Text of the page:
BEIJING: Beijing put additional police on the street and detained government critics Tuesday as part of a security crackdown on the eve of the 25th anniversary of the crushing of pro-democracy protests centered on the capital's Tiananmen Square.
Police manned checkpoints on Tuesday and officers and paramilitary troops patrolled over pedestrian overpasses and streets surrounding the square in the city center.
The increased security comes on top of heightened restrictions on political activists, artists, lawyers and other government critics. Dozens have been taken into detention, forced out of Beijing or confined to their homes in other parts of the country.
"June 4 has come again and the plainclothes officers are here to protect us. I can't leave the house to travel or lecture," said Jiangsu province-based environmental activist Wu Lihong in a text message.
Artists and former activist Guo Jian was also taken away by authorities on Sunday night, shortly after a profile of him appeared in the Financial Times newspaper in commemoration of the crackdown's anniversary. As he was being detained, Guo, an Australian citizen, told an Associated Press reporter he would be held until June 15.
A writer and officer of the Independent Chinese PEN Center, who goes by the pen name Ye Du, was also taken from his home in the southern city of Guangzhou to join in a forced "tour trip," his wife, Wang Haitao, said by phone. Such compulsory trips are a common method of keeping government critics under 24-hour watch without the need to initiate a legal process.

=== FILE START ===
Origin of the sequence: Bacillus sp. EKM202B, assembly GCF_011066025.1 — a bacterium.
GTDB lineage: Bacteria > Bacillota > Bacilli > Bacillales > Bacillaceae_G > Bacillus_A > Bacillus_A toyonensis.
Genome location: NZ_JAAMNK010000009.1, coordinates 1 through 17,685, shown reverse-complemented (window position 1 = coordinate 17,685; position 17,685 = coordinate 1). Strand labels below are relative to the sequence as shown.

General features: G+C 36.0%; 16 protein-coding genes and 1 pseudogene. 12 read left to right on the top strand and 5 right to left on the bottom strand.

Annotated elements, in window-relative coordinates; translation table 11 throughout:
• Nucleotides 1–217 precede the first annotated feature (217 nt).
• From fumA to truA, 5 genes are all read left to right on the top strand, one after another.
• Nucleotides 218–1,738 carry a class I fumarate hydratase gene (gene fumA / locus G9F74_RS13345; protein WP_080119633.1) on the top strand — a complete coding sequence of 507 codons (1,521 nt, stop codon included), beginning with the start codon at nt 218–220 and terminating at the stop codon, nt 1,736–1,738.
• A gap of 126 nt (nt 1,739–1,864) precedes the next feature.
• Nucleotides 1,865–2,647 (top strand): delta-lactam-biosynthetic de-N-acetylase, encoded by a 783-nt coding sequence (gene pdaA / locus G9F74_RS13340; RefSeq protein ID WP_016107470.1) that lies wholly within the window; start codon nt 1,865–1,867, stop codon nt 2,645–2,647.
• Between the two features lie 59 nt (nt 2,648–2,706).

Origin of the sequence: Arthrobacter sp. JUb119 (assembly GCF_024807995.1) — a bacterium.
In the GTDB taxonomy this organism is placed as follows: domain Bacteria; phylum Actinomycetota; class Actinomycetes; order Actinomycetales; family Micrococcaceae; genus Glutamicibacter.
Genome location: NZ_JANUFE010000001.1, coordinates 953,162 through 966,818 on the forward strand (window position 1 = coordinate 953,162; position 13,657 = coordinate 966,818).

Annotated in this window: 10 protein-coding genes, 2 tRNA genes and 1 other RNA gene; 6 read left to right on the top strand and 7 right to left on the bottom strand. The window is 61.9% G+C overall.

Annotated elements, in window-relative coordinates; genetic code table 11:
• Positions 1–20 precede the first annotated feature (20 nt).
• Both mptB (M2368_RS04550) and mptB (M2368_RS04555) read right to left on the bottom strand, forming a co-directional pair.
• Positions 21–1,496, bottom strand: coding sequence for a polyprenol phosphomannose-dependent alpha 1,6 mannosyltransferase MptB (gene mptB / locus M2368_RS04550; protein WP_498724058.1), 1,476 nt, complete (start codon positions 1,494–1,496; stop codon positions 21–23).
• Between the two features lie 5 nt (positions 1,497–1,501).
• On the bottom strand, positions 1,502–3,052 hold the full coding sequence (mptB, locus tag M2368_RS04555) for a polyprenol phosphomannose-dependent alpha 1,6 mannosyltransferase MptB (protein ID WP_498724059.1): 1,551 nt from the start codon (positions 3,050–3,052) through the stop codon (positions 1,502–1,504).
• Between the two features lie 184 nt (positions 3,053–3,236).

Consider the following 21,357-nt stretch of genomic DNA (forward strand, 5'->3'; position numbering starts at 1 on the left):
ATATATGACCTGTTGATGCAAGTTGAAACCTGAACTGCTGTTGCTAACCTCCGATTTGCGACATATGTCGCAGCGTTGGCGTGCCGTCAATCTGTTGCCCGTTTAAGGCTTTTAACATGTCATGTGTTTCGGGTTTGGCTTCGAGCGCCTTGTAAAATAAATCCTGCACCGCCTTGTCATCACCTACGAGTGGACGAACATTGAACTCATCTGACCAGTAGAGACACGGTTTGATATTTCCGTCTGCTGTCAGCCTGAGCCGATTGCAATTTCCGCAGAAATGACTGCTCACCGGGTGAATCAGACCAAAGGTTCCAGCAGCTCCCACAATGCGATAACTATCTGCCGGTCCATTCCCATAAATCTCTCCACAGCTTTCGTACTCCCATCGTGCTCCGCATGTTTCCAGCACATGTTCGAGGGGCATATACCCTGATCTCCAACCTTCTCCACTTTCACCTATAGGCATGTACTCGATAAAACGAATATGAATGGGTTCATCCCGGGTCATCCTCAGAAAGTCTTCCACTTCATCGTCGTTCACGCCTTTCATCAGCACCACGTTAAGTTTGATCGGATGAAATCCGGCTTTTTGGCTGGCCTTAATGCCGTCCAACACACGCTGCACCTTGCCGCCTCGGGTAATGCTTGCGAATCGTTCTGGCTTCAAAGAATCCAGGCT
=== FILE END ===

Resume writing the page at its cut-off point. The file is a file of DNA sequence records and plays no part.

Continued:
China allows no discussion of the events of June 3-4, 1989, when soldiers accompanied by tanks and armored personnel carriers fought their way into the heart of the city, killing hundreds of protesting citizens and onlookers. The government has never issued a complete, formal accounting of the crackdown and the number of casualties involved.
Beijing's official verdict is that the student-led protests aimed to topple the ruling Communist Party and plunge China into chaos. Protest leaders said they were merely seeking greater democracy and freedom, along with an end to corruption and favoritism within the party.
Authorities regularly tighten security ahead of June 4, but this year's suppression has notably harsher than in past. Activists who in past would receive no more than a warning have been taken into custody and police have told foreign journalists they would face unspecified serious consequences for covering sensitive issues ahead of the anniversary.
A French broadcaster said its journalists were interrogated for six hours by Beijing police when they were found interviewing people on the street about the events 25 years ago.
Despite China's discouragement, the crackdown is recalled with rallies and commemorations in Chinese communities worldwide, especially in Hong Kong, a former British colony that retains its own legal system and civil liberties since returning to Chinese rule in 1997.
Thousands marched through the city on Sunday in remembrance of the crackdown, and organizers said they expected about 150,000 people to join in a candlelight vigil in a city park Wednesday.